ArtWalk, a walk to remember

Art takes many forms. The days of oil painting and stone sculpting have subsided, and a wave of mixed-media artists has moved to the forefront of art, embracing untapped convergences in form and style that defy the strict use of art tools.

Artistic students are turning passion for artwork into the first of its kind “ArtWalk,” where anyone can enjoy large-scale art installations and live performances on campus. 

For tonight only, the guided tour starts at 7 in the Centre Gallery on the second floor of the Marshall Student Center. 

From there, attendees will embark on a journey across campus to watch performers and installations blend seamlessly into a truly original spectacle.

“ArtWalk is constructed with the focal point being three installations that philosophically represents motion that ties it to the performance arts,” said Eli Ponder-Twardy, the president of the College of the Arts Council.

The exhibit combines physical infrastructure and art installations with performing arts. Ponder-Twardy said the result is simply beautiful.

One installation called “Hilltop” invites students to sit upon slotted wooden grids shaped like small hills. They are designed to be adjustable and portable for any situation in which a person may want to sit on his or her very own mound.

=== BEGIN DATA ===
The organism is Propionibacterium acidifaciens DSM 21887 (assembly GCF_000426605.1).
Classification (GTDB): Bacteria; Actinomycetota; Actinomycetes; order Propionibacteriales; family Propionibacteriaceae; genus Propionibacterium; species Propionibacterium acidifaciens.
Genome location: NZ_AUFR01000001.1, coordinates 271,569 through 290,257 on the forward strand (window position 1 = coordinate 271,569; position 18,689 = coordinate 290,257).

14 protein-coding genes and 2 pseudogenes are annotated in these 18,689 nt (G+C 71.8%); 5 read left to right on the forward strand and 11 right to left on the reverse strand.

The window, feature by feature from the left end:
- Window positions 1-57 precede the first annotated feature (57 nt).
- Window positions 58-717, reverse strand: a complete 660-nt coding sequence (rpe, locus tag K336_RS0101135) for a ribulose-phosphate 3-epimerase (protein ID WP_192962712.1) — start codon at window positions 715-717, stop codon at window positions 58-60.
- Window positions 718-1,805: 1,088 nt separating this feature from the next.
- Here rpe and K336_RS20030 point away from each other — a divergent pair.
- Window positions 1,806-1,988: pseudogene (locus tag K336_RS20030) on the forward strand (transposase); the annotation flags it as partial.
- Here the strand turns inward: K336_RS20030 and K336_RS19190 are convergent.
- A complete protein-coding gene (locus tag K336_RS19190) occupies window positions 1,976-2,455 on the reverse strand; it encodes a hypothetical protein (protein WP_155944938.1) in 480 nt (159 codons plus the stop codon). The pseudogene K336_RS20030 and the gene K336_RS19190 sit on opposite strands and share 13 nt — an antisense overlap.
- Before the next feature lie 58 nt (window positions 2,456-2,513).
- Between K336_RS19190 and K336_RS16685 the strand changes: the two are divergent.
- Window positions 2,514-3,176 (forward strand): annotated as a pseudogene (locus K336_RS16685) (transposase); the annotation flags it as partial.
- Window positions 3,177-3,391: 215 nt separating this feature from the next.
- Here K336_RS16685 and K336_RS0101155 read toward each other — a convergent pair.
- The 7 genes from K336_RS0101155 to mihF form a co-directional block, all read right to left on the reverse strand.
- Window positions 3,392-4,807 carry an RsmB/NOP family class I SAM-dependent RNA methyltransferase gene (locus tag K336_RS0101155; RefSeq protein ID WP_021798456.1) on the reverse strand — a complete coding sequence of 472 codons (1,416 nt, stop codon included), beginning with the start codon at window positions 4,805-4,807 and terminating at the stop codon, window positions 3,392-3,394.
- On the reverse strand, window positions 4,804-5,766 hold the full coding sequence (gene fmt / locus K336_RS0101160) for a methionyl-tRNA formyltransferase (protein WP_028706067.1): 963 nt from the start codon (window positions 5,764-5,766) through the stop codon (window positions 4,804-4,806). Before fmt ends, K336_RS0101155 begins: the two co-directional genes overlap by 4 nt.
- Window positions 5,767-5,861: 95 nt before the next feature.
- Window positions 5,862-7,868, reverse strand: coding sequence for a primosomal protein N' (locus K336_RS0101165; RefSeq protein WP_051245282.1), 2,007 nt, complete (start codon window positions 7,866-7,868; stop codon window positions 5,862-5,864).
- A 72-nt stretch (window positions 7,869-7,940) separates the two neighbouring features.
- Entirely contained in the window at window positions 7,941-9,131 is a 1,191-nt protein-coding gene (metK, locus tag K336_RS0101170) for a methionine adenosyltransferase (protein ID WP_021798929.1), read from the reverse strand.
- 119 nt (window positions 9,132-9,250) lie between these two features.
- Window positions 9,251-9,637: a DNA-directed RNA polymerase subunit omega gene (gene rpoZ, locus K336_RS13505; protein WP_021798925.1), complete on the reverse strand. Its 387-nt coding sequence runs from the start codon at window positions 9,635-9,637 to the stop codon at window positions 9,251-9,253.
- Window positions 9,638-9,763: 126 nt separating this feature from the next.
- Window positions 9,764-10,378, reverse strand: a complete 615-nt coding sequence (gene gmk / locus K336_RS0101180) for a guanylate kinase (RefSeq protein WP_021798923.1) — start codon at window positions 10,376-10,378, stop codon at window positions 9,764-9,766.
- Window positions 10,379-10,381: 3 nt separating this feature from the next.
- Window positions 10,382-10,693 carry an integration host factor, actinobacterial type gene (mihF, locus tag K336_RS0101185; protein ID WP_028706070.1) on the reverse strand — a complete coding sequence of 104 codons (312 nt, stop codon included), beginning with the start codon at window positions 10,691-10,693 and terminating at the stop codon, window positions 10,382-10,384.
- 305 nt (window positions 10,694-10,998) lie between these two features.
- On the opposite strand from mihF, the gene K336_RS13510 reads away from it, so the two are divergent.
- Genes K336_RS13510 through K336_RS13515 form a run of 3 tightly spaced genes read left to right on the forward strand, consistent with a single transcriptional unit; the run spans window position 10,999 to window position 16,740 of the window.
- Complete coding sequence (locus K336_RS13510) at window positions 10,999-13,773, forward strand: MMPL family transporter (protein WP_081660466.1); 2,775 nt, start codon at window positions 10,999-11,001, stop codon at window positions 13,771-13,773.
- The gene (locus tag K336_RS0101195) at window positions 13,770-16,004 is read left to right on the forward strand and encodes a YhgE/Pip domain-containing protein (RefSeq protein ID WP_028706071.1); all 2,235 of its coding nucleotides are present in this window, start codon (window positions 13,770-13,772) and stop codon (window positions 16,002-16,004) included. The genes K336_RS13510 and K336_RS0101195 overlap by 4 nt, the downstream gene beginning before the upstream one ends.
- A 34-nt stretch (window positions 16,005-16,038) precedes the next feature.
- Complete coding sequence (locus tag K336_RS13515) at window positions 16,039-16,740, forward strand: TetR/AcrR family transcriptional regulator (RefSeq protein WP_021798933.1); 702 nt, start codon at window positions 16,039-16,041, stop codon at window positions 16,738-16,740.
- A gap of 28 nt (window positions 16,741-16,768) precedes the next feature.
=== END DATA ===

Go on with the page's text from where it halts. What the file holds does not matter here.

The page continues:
Another work called “Canopy” is installed among trees using cables. Layers of open space and small mirrors reflect the individual looking underneath, while keeping the nature surrounding the viewer in perspective.

“Lightpath” uses small, flexible light poles to trace a path through the darkness. The varying heights of the poles create interesting patterns from multiple viewing angles.

The School of Architecture and Community Design also had a hand in the exhibit. One student built architecture installations that embrace motion, allowing people to use the force of motion to interact with the art pieces.

“Like going on something, being on top of something, being inside of something, going through something, some type of movement,” Ponder-Twardy said. “Dance is also about motion and could be incorporated with her installation.”

Members from the schools of music, theater and dance will all interact with her installations today.

“I wanted to create as many arts and performances collaborations between the different schools in the College of Arts as possible,” Ponder-Twardy said. “My goal was … one festival where everyone had an equal share in the art that was presented.”

The College of Engineering also collaborated with Ponder-Twardy to help build the festival itself, as well as working with Tina Piracci, a visual arts major, to create “Transcription” — what Ponder-Twardy describes as a “laser harp sculpture.”

“(ArtWalk) creates some intrinsically rewarding and beautiful art for students to come experience and enjoy,” Ponder-Twardy said. “They will see the full spectrum of what arts have to offer, virtually all mediums. I’m interested in getting the students more interested in arts, and the only way I know how to do that is to bring it to them.”